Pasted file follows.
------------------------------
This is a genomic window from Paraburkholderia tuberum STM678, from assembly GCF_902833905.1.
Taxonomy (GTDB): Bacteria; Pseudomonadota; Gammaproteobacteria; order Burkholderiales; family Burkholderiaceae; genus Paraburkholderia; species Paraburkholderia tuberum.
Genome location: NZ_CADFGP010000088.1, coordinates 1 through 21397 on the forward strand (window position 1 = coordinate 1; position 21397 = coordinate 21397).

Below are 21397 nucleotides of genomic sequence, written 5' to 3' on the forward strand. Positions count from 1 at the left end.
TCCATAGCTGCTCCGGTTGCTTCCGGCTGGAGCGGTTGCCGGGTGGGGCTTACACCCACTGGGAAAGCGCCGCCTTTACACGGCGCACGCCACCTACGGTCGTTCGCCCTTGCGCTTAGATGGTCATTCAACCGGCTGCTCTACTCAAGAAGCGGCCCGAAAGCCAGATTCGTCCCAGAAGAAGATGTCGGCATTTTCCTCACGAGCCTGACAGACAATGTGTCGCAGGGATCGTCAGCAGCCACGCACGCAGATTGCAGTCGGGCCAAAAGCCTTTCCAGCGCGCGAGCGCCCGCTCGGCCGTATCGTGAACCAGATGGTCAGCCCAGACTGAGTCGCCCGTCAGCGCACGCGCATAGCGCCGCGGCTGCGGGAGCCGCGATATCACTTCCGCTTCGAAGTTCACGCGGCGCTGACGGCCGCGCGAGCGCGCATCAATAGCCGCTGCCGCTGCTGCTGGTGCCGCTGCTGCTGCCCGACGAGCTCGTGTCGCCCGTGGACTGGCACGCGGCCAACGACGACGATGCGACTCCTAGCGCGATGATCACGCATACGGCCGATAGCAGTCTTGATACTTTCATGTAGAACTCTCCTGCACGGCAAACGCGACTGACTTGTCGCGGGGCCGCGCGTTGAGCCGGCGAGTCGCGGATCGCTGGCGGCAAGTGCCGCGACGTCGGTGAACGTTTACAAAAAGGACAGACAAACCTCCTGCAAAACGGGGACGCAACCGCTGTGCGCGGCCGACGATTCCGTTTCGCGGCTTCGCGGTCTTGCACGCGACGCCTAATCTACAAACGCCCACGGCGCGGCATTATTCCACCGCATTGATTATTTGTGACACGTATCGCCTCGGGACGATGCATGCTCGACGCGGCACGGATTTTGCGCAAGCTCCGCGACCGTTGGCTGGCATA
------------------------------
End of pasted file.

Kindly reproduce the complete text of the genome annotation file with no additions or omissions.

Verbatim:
This is a genomic window from Paraburkholderia tuberum STM678, from assembly GCF_902833905.1.
Taxonomy (GTDB): Bacteria; Pseudomonadota; Gammaproteobacteria; order Burkholderiales; family Burkholderiaceae; genus Paraburkholderia; species Paraburkholderia tuberum.
Genome location: NZ_CADFGP010000088.1, coordinates 1 through 21397 on the forward strand (window position 1 = coordinate 1; position 21397 = coordinate 21397).

Below are 21397 nucleotides of genomic sequence, written 5' to 3' on the forward strand. Positions count from 1 at the left end.
TCCATAGCTGCTCCGGTTGCTTCCGGCTGGAGCGGTTGCCGGGTGGGGCTTACACCCACTGGGAAAGCGCCGCCTTTACACGGCGCACGCCACCTACGGTCGTTCGCCCTTGCGCTTAGATGGTCATTCAACCGGCTGCTCTACTCAAGAAGCGGCCCGAAAGCCAGATTCGTCCCAGAAGAAGATGTCGGCATTTTCCTCACGAGCCTGACAGACAATGTGTCGCAGGGATCGTCAGCAGCCACGCACGCAGATTGCAGTCGGGCCAAAAGCCTTTCCAGCGCGCGAGCGCCCGCTCGGCCGTATCGTGAACCAGATGGTCAGCCCAGACTGAGTCGCCCGTCAGCGCACGCGCATAGCGCCGCGGCTGCGGGAGCCGCGATATCACTTCCGCTTCGAAGTTCACGCGGCGCTGACGGCCGCGCGAGCGCGCATCAATAGCCGCTGCCGCTGCTGCTGGTGCCGCTGCTGCTGCCCGACGAGCTCGTGTCGCCCGTGGACTGGCACGCGGCCAACGACGACGATGCGACTCCTAGCGCGATGATCACGCATACGGCCGATAGCAGTCTTGATACTTTCATGTAGAACTCTCCTGCACGGCAAACGCGACTGACTTGTCGCGGGGCCGCGCGTTGAGCCGGCGAGTCGCGGATCGCTGGCGGCAAGTGCCGCGACGTCGGTGAACGTTTACAAAAAGGACAGACAAACCTCCTGCAAAACGGGGACGCAACCGCTGTGCGCGGCCGACGATTCCGTTTCGCGGCTTCGCGGTCTTGCACGCGACGCCTAATCTACAAACGCCCACGGCGCGGCATTATTCCACCGCATTGATTATTTGTGACACGTATCGCCTCGGGACGATGCATGCTCGACGCGGCACGGATTTTGCGCAAGCTCCGCGACCGTTGGCTGGCATA